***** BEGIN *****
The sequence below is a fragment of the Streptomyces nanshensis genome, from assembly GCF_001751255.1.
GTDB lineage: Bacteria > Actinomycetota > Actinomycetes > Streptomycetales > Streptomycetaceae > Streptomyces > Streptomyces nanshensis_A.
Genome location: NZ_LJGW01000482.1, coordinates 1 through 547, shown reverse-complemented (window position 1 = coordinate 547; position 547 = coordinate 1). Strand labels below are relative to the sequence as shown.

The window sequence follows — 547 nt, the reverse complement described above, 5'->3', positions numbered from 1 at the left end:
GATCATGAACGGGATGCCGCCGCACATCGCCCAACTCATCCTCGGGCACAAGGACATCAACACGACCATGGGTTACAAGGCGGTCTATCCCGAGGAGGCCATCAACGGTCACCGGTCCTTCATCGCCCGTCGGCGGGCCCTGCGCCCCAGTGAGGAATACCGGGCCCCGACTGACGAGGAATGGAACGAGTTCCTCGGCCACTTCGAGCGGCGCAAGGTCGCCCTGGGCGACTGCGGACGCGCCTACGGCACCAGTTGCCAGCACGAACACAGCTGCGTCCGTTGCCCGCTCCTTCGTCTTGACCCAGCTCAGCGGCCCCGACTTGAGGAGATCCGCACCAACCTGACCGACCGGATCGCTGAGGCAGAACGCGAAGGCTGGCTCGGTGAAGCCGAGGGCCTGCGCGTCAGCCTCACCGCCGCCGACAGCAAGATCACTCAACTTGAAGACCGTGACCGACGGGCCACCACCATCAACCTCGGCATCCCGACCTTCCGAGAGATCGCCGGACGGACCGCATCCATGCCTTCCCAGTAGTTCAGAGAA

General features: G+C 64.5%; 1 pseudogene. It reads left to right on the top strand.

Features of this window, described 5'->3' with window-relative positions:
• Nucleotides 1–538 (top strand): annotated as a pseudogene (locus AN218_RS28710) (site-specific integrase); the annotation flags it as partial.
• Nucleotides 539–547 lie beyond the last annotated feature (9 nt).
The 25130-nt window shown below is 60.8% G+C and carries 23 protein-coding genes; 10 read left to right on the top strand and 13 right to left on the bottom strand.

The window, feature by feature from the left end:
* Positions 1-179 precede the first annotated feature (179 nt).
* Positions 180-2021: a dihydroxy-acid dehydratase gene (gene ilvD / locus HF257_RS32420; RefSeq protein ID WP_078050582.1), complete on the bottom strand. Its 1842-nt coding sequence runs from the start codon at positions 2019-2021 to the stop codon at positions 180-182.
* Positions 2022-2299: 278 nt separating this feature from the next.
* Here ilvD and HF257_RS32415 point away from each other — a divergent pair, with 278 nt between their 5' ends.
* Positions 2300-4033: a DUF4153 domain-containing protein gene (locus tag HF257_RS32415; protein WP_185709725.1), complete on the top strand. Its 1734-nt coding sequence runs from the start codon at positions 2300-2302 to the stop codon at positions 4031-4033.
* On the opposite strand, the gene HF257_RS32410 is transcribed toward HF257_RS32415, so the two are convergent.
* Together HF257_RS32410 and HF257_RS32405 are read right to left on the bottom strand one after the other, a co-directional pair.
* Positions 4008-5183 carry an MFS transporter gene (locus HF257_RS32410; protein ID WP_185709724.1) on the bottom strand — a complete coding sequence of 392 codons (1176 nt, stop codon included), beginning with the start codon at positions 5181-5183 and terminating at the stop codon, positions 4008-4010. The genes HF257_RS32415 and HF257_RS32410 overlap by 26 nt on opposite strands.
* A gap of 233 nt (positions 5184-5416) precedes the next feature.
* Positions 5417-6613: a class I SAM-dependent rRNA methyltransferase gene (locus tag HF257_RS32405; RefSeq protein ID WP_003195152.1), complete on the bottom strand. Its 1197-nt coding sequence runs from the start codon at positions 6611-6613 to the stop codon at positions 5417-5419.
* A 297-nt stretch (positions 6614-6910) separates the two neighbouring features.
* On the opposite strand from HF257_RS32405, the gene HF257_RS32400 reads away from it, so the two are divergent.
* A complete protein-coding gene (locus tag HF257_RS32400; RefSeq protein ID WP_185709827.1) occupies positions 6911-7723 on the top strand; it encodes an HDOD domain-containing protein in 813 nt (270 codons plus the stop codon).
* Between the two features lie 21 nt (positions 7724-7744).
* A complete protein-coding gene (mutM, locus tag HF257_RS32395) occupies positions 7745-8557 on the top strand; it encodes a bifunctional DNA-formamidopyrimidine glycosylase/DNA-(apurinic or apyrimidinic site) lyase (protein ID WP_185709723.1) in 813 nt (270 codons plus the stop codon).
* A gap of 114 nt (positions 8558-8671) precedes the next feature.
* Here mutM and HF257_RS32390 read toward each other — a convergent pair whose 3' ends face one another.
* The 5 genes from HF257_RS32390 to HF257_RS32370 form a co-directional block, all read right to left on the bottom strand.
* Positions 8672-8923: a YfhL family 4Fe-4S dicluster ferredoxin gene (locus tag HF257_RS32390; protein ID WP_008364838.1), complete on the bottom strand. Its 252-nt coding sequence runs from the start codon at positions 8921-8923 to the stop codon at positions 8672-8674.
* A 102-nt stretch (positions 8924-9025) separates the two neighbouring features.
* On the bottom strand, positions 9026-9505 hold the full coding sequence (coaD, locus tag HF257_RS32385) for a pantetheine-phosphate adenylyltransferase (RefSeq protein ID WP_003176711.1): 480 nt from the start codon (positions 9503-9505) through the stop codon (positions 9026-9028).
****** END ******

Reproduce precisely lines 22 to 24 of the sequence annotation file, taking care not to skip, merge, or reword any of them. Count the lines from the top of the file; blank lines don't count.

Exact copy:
* A 297-nt stretch (positions 6614-6910) separates the two neighbouring features.
* On the opposite strand from HF257_RS32405, the gene HF257_RS32400 reads away from it, so the two are divergent.
* A complete protein-coding gene (locus tag HF257_RS32400; RefSeq protein ID WP_185709827.1) occupies positions 6911-7723 on the top strand; it encodes an HDOD domain-containing protein in 813 nt (270 codons plus the stop codon).